Eligible theses and dissertations should make a significant scholarly contribution in the field of Coptic studies in the widest possible acceptation, in accordance with the objectives of the IACS. Eligible for the current competition will be M.A. theses and Ph.D. dissertations accepted by any recognized academic institution in the four-year period 2012 through 2015. By “acceptance” is meant the date of the formal approval of the thesis/dissertation by the responsible faculty; it does not mean the date of submission or the date on which the resulting degree was ceremonially conferred (as at a graduation ceremony).

Competitors for the prizes are requested to submit a .pdf version of their thesis/dissertation before 15 May 2016 to the President-Elect of the IACS, Prof. David Brakke (email, it is not necessary to submit also a printed copy). Submissions should mention clearly the full name and contact information of the author of the thesis/dissertation, and they should be accompanied by a copy of the diploma (or other proof that the thesis/dissertation has been formally accepted by a recognized academic institution) and a brief letter of recommendation from a thesis/dissertation supervisor. The thesis/dissertation may be written in any of the four “congress languages” recognized by the IACS (English, French, German, Italian). Submissions will be judged for clarity and correctness of expression, conceptual and methodological adequacy, originality, as well as general quality and interest; for Ph.D. dissertations, also methodological innovation will be a criterion. The jury will consist of the Board of the IACS, which may call in specialist advice if necessary.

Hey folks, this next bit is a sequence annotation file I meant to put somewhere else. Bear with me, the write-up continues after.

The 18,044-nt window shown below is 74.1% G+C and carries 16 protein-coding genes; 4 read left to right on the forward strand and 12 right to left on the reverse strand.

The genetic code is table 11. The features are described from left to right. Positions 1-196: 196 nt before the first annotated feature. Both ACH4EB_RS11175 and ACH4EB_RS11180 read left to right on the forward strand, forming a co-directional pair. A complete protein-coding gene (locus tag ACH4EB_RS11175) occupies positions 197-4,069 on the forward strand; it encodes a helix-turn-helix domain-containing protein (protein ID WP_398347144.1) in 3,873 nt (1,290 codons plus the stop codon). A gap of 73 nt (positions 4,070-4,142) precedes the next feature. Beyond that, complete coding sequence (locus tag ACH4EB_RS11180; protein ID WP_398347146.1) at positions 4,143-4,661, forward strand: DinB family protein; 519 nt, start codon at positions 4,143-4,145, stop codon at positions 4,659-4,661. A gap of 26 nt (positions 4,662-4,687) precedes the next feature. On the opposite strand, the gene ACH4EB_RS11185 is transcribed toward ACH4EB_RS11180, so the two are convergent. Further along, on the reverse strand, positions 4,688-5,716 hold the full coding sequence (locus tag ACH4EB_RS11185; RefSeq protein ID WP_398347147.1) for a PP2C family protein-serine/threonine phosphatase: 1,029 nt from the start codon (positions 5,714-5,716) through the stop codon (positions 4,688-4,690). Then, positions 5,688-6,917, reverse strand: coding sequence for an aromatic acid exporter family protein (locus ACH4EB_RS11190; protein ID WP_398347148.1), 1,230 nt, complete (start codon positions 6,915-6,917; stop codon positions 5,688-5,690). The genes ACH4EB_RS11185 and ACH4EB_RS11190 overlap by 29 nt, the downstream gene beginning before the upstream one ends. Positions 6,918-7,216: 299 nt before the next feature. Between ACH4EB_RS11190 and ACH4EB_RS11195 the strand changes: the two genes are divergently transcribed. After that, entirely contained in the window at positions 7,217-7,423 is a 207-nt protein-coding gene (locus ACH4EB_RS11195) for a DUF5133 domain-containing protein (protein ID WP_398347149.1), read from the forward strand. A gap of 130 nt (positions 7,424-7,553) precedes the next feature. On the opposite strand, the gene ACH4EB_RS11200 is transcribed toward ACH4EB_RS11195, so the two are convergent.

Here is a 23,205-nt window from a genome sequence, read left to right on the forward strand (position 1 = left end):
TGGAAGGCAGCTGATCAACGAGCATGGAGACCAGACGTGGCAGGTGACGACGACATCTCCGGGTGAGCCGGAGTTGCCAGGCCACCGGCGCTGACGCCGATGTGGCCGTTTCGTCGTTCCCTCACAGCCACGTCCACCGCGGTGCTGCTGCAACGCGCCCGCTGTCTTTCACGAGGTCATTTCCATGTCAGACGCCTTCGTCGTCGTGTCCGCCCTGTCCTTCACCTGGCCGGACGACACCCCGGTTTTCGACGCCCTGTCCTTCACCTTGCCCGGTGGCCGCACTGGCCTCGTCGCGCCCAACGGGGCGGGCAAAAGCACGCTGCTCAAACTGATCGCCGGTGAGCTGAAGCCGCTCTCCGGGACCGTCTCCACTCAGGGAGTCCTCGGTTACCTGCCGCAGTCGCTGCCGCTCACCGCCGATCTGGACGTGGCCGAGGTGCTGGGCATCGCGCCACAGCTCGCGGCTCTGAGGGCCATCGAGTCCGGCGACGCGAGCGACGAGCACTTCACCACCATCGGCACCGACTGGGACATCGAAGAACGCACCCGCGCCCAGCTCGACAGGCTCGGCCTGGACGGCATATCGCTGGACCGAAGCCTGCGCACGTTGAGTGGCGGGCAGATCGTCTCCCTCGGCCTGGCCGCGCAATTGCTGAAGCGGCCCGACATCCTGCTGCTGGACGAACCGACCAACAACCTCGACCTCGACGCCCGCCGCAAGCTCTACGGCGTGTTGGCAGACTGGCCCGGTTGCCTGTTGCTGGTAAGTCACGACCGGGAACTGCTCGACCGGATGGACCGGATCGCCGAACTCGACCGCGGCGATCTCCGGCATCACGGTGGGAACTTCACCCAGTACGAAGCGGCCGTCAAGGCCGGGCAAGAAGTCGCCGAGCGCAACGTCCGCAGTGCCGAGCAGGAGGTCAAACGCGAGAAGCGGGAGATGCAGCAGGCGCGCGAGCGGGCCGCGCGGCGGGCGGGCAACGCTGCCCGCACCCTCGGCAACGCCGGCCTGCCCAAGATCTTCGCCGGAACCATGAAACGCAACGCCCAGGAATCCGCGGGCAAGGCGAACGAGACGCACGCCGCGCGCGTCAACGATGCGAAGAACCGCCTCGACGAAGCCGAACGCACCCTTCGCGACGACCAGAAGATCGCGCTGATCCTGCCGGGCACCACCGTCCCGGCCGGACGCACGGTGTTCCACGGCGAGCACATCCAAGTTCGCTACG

Download official PDF, here.

Friday, April 15, 2016

New Book: The Pericope of the Adulteress in Contemporary Research

Finally, the book from the Pericope of the Adulteress Symposium is out (see here), and I am happy to have contributed with a chapter, “The Strange Case of the Missing Adulteress.” This is an expensive book, but a more affordable paperbook will be published in due course.

Publisher’s description: 

The contributors to this volume (J.D. Punch, Jennifer Knust, Tommy Wasserman, Chris Keith, Maurice Robinson, and Larry Hurtado) re-examine the Pericope Adulterae (John 7.53-8.11) asking afresh the question of the paragraph’s authenticity. Each contributor not only presents the reader with arguments for or against the pericope’s authenticity but also with viable theories on how and why the earliest extant manuscripts omit the passage.